The study will use Kernel FlowVR, a compact TD-fNIRS brain measurement to measure the brain-activity changes before, during, and after the use of RelieVRx
AppliedVR has teamed up with non-invasive neuroimaging provider Kernel to study the effect of AppliedVR’s RelieVRx programme on the brains of patients with chronic pain.
RelieVRx is the US Food and Drug Administration (FDA)-authorised virtual reality-based treatment for chronic lower back pain, pending FDA De Novo approval as a Class II medical device.
The study will use Kernel FlowVR, a compact TD-fNIRS brain measurement headset customised for use in VR, to investigate brain biomarkers related to RelieVRx.
Kernel Flow will measure the brain-activity changes before, during, and after the use of RelieVRx, compared to control, a VR program not designed to treat pain.
Kernel CEO and founder Bryan Johnson said: “Our partnership with AppliedVR is an exciting opportunity to use Kernel Flow’s revolutionary technology to illuminate and unlock insight on specific biomarkers related to chronic pain, one of the most debilitating and costly medical conditions in our healthcare system.
“These biomarker-based insights may someday be used to evaluate the effectiveness of treatments and personalize them to individuals.”
RelieVRx is a prescription-use medical device that leverages VR content to deliver a collection of pain-management interventions.
The interventions include biopsychosocial pain education, diaphragmatic breath training, cognitive behavioural therapy, relaxation-response training, and mindfulness, among others.
The study is designed to enrol 20 patients with chronic lower-back pain, who will be randomised to receive treatment with RelieVRx and control.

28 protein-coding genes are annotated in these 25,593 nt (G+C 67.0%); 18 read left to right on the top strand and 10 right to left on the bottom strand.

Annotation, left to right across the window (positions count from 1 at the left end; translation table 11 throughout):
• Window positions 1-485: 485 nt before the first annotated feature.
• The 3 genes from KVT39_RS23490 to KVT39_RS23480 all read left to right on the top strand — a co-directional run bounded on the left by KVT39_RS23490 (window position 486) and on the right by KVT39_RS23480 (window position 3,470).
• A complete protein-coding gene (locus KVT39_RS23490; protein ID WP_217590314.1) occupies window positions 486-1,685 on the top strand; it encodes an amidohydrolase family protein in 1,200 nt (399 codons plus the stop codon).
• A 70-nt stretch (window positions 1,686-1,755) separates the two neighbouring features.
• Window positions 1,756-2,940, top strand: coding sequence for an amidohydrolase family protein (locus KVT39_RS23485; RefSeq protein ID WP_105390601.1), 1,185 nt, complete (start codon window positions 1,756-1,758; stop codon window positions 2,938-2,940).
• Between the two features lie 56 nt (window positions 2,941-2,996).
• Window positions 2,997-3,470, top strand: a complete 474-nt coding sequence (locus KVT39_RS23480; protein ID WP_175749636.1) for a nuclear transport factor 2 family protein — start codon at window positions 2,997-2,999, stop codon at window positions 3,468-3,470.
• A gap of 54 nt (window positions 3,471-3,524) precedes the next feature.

The participants will undergo a pre-and post-intervention brain measurement protocol with the Kernel Flow device, which measures heart rate, respiration rate, and brain activity patterns.
The study will compare differences in brain activity for the RelieVRx group to the control group, and collect data that provides a better understanding of the effect of VR on the brain.
AppliedVR co-founder and president Josh Sackman said: “We are constantly looking for smarter, more in-depth ways to not only demonstrate that the RelieVRx system delivers durable pain relief, but also to understand how it works on the brain.
“As an industry leader, Kernel’s FlowVR technology was the right partner for us to begin to better understand how VR affects the brain’s responses to pain, and we look forward to continuing our research.”
In November last year, AppliedVR received the US FDA approval for its EaseVRx, its prescription-use VR system to reduce chronic lower back pain in adults.